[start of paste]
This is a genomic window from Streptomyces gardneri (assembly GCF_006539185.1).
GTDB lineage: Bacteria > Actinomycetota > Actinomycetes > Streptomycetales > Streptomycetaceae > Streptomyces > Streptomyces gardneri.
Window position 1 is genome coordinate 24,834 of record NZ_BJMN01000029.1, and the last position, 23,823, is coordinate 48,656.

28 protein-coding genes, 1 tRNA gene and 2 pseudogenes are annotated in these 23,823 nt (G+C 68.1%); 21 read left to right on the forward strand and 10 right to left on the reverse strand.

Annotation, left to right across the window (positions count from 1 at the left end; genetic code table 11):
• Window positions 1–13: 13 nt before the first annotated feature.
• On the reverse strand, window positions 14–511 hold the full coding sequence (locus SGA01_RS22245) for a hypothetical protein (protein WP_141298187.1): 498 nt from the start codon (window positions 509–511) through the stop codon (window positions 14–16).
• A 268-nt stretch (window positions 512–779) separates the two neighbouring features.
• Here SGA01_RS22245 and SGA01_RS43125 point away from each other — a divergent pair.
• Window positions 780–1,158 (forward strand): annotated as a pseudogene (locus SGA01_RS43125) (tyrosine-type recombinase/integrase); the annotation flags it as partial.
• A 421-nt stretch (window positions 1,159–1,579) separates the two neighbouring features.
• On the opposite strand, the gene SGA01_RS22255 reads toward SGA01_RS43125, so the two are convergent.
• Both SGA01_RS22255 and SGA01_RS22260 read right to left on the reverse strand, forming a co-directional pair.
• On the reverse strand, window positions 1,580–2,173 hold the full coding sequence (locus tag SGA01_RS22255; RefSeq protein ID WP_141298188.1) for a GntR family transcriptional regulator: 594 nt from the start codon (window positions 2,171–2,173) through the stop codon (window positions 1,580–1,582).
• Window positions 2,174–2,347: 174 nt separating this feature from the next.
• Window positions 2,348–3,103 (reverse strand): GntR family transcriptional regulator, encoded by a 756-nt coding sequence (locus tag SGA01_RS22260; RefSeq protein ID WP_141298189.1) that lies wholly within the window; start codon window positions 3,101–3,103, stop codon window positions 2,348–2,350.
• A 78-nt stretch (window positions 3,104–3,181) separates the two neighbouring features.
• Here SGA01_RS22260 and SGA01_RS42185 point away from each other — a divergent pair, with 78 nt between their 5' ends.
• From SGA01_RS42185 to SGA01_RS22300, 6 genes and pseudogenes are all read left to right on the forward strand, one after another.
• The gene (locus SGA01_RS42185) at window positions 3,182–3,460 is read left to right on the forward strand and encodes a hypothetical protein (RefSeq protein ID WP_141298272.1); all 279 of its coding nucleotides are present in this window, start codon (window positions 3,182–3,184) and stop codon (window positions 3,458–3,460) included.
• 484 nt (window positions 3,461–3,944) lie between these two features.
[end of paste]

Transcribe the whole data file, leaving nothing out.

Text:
This is a genomic window from Streptomyces gardneri (assembly GCF_006539185.1).
GTDB lineage: Bacteria > Actinomycetota > Actinomycetes > Streptomycetales > Streptomycetaceae > Streptomyces > Streptomyces gardneri.
Window position 1 is genome coordinate 24,834 of record NZ_BJMN01000029.1, and the last position, 23,823, is coordinate 48,656.

28 protein-coding genes, 1 tRNA gene and 2 pseudogenes are annotated in these 23,823 nt (G+C 68.1%); 21 read left to right on the forward strand and 10 right to left on the reverse strand.

Annotation, left to right across the window (positions count from 1 at the left end; genetic code table 11):
• Window positions 1–13: 13 nt before the first annotated feature.
• On the reverse strand, window positions 14–511 hold the full coding sequence (locus SGA01_RS22245) for a hypothetical protein (protein WP_141298187.1): 498 nt from the start codon (window positions 509–511) through the stop codon (window positions 14–16).
• A 268-nt stretch (window positions 512–779) separates the two neighbouring features.
• Here SGA01_RS22245 and SGA01_RS43125 point away from each other — a divergent pair.
• Window positions 780–1,158 (forward strand): annotated as a pseudogene (locus SGA01_RS43125) (tyrosine-type recombinase/integrase); the annotation flags it as partial.
• A 421-nt stretch (window positions 1,159–1,579) separates the two neighbouring features.
• On the opposite strand, the gene SGA01_RS22255 reads toward SGA01_RS43125, so the two are convergent.
• Both SGA01_RS22255 and SGA01_RS22260 read right to left on the reverse strand, forming a co-directional pair.
• On the reverse strand, window positions 1,580–2,173 hold the full coding sequence (locus tag SGA01_RS22255; RefSeq protein ID WP_141298188.1) for a GntR family transcriptional regulator: 594 nt from the start codon (window positions 2,171–2,173) through the stop codon (window positions 1,580–1,582).
• Window positions 2,174–2,347: 174 nt separating this feature from the next.
• Window positions 2,348–3,103 (reverse strand): GntR family transcriptional regulator, encoded by a 756-nt coding sequence (locus tag SGA01_RS22260; RefSeq protein ID WP_141298189.1) that lies wholly within the window; start codon window positions 3,101–3,103, stop codon window positions 2,348–2,350.
• A 78-nt stretch (window positions 3,104–3,181) separates the two neighbouring features.
• Here SGA01_RS22260 and SGA01_RS42185 point away from each other — a divergent pair, with 78 nt between their 5' ends.
• From SGA01_RS42185 to SGA01_RS22300, 6 genes and pseudogenes are all read left to right on the forward strand, one after another.
• The gene (locus SGA01_RS42185) at window positions 3,182–3,460 is read left to right on the forward strand and encodes a hypothetical protein (RefSeq protein ID WP_141298272.1); all 279 of its coding nucleotides are present in this window, start codon (window positions 3,182–3,184) and stop codon (window positions 3,458–3,460) included.
• 484 nt (window positions 3,461–3,944) lie between these two features.